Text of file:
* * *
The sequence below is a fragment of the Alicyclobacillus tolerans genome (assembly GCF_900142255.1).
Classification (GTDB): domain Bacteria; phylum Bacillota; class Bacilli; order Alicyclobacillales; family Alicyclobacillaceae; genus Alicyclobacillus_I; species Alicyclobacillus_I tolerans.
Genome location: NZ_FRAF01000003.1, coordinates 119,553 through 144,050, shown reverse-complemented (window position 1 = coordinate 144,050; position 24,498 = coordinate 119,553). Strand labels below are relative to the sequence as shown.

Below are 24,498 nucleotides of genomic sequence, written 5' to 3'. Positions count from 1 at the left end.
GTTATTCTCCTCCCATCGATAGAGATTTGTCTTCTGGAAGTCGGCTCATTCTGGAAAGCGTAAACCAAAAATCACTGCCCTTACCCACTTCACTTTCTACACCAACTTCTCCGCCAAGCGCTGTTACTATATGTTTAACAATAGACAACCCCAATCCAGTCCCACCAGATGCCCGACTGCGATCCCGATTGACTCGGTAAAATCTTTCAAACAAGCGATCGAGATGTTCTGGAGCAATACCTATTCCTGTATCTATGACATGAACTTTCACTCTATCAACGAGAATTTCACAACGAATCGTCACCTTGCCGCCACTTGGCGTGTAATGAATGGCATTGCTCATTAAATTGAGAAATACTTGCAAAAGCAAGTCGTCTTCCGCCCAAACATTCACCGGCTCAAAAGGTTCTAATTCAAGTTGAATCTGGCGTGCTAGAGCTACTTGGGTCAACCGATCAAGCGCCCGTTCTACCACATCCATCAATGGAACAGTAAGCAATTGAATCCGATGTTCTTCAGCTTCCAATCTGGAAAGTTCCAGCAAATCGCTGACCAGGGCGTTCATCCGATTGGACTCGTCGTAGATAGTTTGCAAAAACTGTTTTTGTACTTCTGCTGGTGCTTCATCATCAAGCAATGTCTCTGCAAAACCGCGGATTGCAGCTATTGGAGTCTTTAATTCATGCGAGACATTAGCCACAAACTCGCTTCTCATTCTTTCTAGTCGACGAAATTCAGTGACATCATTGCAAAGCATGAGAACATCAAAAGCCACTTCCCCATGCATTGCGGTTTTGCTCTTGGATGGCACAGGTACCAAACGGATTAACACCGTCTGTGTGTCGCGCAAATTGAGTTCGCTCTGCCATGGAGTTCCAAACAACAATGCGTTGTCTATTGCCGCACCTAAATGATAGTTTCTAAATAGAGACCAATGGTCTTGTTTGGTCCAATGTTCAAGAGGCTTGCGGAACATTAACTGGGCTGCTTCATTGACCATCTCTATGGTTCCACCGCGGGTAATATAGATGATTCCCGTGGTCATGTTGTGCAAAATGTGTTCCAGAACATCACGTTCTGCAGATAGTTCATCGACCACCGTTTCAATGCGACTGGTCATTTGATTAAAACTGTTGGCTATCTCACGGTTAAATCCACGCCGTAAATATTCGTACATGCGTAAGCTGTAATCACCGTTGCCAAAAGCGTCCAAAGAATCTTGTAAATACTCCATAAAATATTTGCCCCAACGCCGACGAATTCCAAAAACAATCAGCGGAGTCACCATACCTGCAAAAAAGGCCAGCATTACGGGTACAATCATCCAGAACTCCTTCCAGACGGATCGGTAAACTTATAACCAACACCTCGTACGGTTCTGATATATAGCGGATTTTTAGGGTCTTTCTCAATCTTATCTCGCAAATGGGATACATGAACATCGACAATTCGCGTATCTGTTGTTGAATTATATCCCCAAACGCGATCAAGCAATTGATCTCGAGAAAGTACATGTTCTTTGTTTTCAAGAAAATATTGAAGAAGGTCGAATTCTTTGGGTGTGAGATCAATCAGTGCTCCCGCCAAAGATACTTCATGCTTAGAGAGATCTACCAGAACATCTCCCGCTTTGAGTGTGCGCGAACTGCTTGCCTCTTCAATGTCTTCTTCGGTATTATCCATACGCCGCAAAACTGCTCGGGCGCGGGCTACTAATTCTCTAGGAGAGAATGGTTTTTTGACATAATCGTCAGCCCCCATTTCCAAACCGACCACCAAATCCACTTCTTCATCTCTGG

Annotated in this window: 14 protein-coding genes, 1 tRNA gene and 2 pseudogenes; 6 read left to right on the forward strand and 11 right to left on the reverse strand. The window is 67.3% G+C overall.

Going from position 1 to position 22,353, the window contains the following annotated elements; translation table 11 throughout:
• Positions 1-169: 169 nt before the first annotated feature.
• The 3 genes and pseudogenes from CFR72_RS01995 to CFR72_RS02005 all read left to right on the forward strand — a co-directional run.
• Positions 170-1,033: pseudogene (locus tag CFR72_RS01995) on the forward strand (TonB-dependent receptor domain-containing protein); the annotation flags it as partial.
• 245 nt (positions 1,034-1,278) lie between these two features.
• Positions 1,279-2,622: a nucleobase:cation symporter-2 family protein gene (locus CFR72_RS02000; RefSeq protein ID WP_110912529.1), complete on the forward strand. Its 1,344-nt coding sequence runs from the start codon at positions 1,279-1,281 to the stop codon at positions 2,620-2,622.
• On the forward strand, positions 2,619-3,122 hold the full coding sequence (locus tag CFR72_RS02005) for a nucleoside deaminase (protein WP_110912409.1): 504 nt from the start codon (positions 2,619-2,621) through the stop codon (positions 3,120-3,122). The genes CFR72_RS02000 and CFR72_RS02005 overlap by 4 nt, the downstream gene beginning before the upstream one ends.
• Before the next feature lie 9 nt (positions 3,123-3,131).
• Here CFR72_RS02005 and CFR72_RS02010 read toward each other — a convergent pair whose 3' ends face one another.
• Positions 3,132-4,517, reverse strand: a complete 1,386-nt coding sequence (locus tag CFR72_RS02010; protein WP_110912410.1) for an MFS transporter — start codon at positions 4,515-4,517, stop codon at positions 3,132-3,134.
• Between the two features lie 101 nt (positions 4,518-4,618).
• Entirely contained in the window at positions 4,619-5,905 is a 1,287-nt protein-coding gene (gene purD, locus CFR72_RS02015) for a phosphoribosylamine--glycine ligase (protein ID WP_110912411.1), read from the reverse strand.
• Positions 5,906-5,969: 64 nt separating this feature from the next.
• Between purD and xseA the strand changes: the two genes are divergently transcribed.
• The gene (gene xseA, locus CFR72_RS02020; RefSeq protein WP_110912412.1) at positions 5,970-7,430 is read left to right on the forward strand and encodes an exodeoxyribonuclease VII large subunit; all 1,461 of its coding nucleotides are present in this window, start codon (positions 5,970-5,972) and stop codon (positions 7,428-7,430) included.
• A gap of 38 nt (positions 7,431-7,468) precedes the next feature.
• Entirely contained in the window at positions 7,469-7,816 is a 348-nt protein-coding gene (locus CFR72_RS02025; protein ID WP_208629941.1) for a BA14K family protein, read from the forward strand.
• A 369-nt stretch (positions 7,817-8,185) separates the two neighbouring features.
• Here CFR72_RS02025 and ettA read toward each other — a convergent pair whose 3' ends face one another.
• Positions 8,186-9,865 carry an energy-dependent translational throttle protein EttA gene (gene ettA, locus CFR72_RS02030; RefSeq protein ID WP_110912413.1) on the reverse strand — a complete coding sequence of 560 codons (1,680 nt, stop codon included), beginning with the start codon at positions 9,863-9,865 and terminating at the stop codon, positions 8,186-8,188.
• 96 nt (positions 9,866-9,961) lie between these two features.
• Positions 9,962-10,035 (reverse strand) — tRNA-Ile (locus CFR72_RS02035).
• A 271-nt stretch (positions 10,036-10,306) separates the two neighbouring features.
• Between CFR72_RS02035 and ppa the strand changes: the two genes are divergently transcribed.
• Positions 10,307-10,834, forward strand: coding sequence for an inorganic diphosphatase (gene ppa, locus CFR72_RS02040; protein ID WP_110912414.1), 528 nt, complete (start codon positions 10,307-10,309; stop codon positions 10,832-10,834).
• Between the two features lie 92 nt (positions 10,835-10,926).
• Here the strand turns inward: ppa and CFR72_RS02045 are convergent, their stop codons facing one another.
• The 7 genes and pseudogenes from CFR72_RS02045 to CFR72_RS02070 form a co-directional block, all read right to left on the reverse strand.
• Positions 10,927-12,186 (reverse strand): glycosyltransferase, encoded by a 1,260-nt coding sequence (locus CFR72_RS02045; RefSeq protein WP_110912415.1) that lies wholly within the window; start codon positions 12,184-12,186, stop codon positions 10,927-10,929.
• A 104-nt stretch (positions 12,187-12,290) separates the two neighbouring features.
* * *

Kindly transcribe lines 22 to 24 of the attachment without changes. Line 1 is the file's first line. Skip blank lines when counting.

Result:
• A gap of 38 nt (positions 7,431-7,468) precedes the next feature.
• Entirely contained in the window at positions 7,469-7,816 is a 348-nt protein-coding gene (locus CFR72_RS02025; protein ID WP_208629941.1) for a BA14K family protein, read from the forward strand.
• A 369-nt stretch (positions 7,817-8,185) separates the two neighbouring features.